Urban Legends Essay Research Paper Urban LegendsWhat — страница 3

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for the others. His wife did not come out. Finally, he ran back into the house to get her, but it was to late to get the two older children and they died in the fire (Choking 209). The reason for this was in her hurry to call the emergency number, she could not find an eleven (911) on the dial. She tried over and over, but by the time she thought to call the operator the whole house was in flames and she was rescued by her husband (Choking 209). There are no traditional themes in this story. This was just plain foolish behavior involving telephones and numbers. Some believe this Urban Legend to be true, but there is no substantial evidence to support it (Choking 209). Arkansas even has Urban Legends of its own. Most of these are not very popular, especially in Arkansas, because

they are intended to make fun of Arkansans. When these legends are told, they are told by Arkansans in a kind of confused resentment. There are very few outsiders of today that tell these tales (Masterson 1). Arkansas legends are usually about backwood cabins and crossroad villages. Two French Captains created these Arkansas legends to arouse the wonder of transatlantic readers. These two captains told stories that made fun of how Arkansans lived, talked, and acted. The legends made Arkansas sound like a place where all of its inhabitants ran around barefoot with no sophistication at all (Masterson 15). What they failed to mention was that the only real difference that Arkansas had was the was they spoke. This failure is what has made Arkansas look as though they are behind the

rest of the country. In all reality, Arkansans are not really different than any other Americans (Masterson 15). There is one Arkansas legend that talks about how everyone has double first names like “Billy Bob” or “Mary Sue.” In that same legend, it says that everyone in Arkansas is married to Darrow 6 their first cousin or their brother/sister. That legend is very old, but some outsiders still believe that it is true. Of course, this Urban Legend is not true in most cases (Masterson 16). Some Urban Legends that circulated twenty or more years ago were told mostly by college students. These same Urban Legend are still circulating today, but they are being told by mostly high school students (Brunvand 52). What is really ridiculous is most people believe all Urban Legends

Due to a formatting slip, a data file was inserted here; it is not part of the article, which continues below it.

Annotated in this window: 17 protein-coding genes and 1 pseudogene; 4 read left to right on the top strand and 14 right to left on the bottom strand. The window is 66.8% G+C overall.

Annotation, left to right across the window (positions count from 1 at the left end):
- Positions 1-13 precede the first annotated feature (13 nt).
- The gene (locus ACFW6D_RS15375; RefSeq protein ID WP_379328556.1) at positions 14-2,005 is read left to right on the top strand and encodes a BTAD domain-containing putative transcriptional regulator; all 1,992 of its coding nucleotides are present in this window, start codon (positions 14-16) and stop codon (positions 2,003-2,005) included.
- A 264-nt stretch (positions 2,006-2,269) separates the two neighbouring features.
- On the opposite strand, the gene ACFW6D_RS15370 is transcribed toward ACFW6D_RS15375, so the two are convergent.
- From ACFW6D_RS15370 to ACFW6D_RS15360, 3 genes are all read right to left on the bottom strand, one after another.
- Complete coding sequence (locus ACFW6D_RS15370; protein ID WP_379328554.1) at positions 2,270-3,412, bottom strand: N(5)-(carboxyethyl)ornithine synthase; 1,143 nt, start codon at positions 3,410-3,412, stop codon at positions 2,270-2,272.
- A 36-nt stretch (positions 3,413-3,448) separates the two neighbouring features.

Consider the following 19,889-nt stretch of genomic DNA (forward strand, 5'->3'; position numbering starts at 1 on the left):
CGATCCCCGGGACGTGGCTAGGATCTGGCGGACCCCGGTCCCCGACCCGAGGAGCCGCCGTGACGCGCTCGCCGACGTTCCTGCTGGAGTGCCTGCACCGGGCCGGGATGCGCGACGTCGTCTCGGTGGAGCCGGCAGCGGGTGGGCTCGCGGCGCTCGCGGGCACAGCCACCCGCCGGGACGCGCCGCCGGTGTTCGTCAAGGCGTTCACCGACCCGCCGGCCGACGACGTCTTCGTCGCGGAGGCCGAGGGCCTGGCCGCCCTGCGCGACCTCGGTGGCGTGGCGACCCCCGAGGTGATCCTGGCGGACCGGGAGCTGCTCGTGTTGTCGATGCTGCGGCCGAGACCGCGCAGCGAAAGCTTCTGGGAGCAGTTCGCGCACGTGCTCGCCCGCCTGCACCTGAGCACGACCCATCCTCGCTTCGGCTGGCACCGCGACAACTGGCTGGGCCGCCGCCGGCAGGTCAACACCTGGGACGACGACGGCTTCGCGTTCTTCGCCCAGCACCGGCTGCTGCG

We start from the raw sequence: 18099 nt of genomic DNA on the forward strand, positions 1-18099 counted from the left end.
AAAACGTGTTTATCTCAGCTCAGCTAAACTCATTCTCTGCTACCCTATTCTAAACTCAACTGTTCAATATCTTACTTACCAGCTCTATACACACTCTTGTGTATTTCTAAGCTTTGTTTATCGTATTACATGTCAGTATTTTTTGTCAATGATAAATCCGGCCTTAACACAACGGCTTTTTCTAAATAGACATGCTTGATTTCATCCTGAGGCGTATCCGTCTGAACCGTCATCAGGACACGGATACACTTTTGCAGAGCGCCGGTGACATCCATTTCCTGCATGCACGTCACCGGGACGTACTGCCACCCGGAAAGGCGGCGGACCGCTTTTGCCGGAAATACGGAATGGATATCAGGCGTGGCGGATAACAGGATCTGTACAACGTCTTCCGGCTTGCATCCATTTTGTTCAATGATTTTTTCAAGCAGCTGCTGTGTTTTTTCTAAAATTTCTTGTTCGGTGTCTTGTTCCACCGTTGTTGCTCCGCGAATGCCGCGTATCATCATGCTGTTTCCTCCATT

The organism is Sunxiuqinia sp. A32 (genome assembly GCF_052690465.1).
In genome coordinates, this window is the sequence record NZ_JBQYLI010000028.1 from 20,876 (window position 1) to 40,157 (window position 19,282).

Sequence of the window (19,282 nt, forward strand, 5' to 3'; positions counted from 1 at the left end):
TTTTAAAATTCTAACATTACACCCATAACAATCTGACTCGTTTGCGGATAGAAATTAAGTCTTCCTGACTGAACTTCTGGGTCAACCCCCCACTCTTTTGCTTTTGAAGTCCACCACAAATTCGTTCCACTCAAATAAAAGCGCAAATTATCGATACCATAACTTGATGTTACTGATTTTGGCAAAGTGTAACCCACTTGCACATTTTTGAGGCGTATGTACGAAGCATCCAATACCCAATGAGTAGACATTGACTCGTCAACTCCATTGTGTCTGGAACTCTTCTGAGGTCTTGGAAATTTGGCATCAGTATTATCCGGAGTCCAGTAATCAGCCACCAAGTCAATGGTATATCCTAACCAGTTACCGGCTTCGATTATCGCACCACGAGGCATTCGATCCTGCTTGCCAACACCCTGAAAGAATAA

to be true, no matter how outrageous they sounds. Urban Legends will always be pasted down through the generations of believers and even non-believers for many years to come. They will just keep getting more interesting and more outrageous. No matter what, people of all ages will always want to sit down and enjoy a good Urban Legend. Brunvand, Jan Harold. The Choking Doberman. New York, NY. W. W. Norton and Company, Inc. 1984. Brunvand, Jan Harold. The Vanishing Hitchhiker. New York, NY. W. W. Norton and Company, Inc. 1981. Masterson, James R. Arkansas Folklore. Little Rock, AR. Rose Publishing Co., Inc. 1974. Mikkelson, Barbara and David P. Urban Legends Reference Pages. 29 April 1999 Roeper, Richard. Urban Legends. Franklin Lakes, NJ. The Career Press. 1999. Urban Legends

Research Centre. 20 Oct. 1999